1. Combine the dry ingredients (yeast, flour, and salt).
  2. Slowly stir in the water and olive oil until the mixture comes together into a ball of dough. (I just put everything into my bread machine and ran the beginning of the dough cycle, but you can make it by hand in a bowl or in a stand mixer with a dough attachment.)
  3. Knead the dough until it is smooth and elastic, about 5 minutes, adding water or flour as necessary.
  4. Form the dough into a ball and allow to rise for 1 to 1 1/2 hours in a lightly oiled bowl covered with plastic wrap.
  5. Punch down the dough and use it immediately to assemble the stuffed flatbreads, or wrap it in plastic wrap and store it in the refrigerator for a few hours.

For the Curry: (adapted from Orangette’s Chana Masala)


  • 1 onion, diced
  • 1 pound red potatoes (4-5 egg-sized potatoes), diced
  • 3 to 4 cloves garlic, minced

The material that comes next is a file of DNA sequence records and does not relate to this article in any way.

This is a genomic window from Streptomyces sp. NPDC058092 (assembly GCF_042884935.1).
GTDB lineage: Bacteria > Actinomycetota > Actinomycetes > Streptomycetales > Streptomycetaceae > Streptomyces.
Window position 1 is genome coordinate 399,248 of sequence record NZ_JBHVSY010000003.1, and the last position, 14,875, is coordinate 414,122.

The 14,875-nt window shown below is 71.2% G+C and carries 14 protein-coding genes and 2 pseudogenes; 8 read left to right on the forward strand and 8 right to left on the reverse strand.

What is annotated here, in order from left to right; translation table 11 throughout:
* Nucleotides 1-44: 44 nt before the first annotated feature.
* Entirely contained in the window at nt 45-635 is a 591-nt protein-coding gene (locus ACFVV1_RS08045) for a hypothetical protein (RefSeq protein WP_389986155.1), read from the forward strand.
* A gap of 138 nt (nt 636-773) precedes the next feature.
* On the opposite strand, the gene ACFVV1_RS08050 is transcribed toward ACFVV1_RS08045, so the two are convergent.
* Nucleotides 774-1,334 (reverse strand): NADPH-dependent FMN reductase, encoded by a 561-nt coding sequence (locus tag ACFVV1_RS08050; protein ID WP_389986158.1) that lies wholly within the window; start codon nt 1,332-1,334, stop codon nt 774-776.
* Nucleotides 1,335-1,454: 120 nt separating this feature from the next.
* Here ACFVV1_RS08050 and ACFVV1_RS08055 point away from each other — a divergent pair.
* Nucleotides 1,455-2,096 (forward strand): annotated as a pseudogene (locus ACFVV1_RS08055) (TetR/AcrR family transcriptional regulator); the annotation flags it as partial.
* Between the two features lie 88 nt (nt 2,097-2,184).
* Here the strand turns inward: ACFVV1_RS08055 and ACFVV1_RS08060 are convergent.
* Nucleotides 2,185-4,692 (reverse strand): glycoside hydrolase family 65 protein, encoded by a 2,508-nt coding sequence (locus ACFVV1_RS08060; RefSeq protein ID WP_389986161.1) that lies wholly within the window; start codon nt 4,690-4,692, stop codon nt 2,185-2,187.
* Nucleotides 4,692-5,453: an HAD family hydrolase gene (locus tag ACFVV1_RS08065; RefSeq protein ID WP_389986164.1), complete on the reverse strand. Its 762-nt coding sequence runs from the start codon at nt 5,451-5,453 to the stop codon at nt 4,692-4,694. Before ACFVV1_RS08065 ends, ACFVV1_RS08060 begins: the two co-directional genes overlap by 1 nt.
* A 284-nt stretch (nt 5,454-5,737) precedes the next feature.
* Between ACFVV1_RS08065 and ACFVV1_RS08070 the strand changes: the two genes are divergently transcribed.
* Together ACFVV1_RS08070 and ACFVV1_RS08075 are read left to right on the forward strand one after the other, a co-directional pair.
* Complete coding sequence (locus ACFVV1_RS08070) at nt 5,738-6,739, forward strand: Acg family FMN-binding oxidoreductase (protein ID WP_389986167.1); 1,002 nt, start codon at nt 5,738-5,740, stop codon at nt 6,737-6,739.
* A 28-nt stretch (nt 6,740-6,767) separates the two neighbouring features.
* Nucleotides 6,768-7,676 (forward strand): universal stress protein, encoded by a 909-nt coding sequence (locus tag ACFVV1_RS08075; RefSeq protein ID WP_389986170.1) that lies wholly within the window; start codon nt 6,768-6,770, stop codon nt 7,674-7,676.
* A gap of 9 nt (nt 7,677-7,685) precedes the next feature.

• 1 teaspoon fresh ginger, minced or grated on a microplane
  • 2 teaspoons cumin
  • 2 teaspoons garam masala
  • 1/4 teaspoon cayenne (optional but recommended)
  • 2 to 3 teaspoons salt
  • 1 28-ounce can diced tomatoes
  • 1 15-ounce can chickpeas, drained and rinsed
  • 10 ounces baby spinach (I used frozen chopped spinach)


  1. Saute the diced onion in about a tablespoon of oil over medium-high heat.
  2. Once the onion has begun to brown, add the diced potatoes and a pinch of salt. Cook until the potatoes have begun to soften but are not entirely cooked through.
  3. Clear a space in the middle of the pan and add the spices: garlic, ginger, cumin, garam masala, cayenne, and 1 teaspoon of salt. Cook the spices for about 30 seconds (or until fragrant), and then stir them into the potatoes and onions.
  4. Add the diced tomatoes (undrained) and bring the curry to a simmer, stirring occasionally. Once the potatoes are cooked through, stir in the chickpeas and spinach.
  5. Continue to simmer until thickened. Taste and add salt and pepper as needed. The curry can be made up to three days in advance.

Assemble and Bake the Stuffed Flatbreads:

  1. Preheat the oven to 425F.
  2. Divide the dough into 8 equal pieces. On a floured surface, roll each piece of dough into a circle about 1/4 inch thick.
  3. Spread one-eighth of the filling in the center of the dough, then fold the dough in half and pinch the edges to seal.